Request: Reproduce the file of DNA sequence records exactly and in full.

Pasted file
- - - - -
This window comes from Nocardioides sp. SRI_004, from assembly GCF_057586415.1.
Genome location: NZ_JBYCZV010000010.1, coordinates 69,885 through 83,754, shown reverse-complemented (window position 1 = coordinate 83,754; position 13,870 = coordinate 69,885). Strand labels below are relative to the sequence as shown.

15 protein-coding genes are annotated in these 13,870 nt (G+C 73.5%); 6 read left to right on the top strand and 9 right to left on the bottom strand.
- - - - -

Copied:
This window comes from Nocardioides sp. SRI_004, from assembly GCF_057586415.1.
Genome location: NZ_JBYCZV010000010.1, coordinates 69,885 through 83,754, shown reverse-complemented (window position 1 = coordinate 83,754; position 13,870 = coordinate 69,885). Strand labels below are relative to the sequence as shown.

15 protein-coding genes are annotated in these 13,870 nt (G+C 73.5%); 6 read left to right on the top strand and 9 right to left on the bottom strand.